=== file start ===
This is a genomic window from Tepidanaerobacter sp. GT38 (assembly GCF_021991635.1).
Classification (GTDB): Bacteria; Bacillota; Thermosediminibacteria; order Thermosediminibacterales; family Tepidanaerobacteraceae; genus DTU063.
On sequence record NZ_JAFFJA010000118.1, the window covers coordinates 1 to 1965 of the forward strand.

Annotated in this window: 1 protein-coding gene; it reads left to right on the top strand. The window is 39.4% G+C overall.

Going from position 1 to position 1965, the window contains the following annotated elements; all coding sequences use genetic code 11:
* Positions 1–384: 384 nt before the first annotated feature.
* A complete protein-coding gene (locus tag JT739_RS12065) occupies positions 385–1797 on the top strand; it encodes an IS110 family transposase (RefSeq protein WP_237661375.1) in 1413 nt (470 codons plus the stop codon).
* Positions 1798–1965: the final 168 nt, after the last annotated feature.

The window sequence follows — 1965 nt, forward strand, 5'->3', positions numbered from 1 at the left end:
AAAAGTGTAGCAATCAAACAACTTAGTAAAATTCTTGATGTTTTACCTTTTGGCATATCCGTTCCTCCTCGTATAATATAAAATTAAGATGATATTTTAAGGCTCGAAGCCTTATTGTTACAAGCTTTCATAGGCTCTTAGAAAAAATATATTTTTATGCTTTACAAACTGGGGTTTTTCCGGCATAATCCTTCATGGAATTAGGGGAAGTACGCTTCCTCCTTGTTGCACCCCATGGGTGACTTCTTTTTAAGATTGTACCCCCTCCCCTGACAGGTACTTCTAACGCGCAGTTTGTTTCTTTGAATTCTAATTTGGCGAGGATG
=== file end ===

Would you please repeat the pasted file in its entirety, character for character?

This is a genomic window from Tepidanaerobacter sp. GT38 (assembly GCF_021991635.1).
Classification (GTDB): Bacteria; Bacillota; Thermosediminibacteria; order Thermosediminibacterales; family Tepidanaerobacteraceae; genus DTU063.
On sequence record NZ_JAFFJA010000118.1, the window covers coordinates 1 to 1965 of the forward strand.

Annotated in this window: 1 protein-coding gene; it reads left to right on the top strand. The window is 39.4% G+C overall.

Going from position 1 to position 1965, the window contains the following annotated elements; all coding sequences use genetic code 11:
* Positions 1–384: 384 nt before the first annotated feature.
* A complete protein-coding gene (locus tag JT739_RS12065) occupies positions 385–1797 on the top strand; it encodes an IS110 family transposase (RefSeq protein WP_237661375.1) in 1413 nt (470 codons plus the stop codon).
* Positions 1798–1965: the final 168 nt, after the last annotated feature.

The window sequence follows — 1965 nt, forward strand, 5'->3', positions numbered from 1 at the left end:
AAAAGTGTAGCAATCAAACAACTTAGTAAAATTCTTGATGTTTTACCTTTTGGCATATCCGTTCCTCCTCGTATAATATAAAATTAAGATGATATTTTAAGGCTCGAAGCCTTATTGTTACAAGCTTTCATAGGCTCTTAGAAAAAATATATTTTTATGCTTTACAAACTGGGGTTTTTCCGGCATAATCCTTCATGGAATTAGGGGAAGTACGCTTCCTCCTTGTTGCACCCCATGGGTGACTTCTTTTTAAGATTGTACCCCCTCCCCTGACAGGTACTTCTAACGCGCAGTTTGTTTCTTTGAATTCTAATTTGGCGAGGATG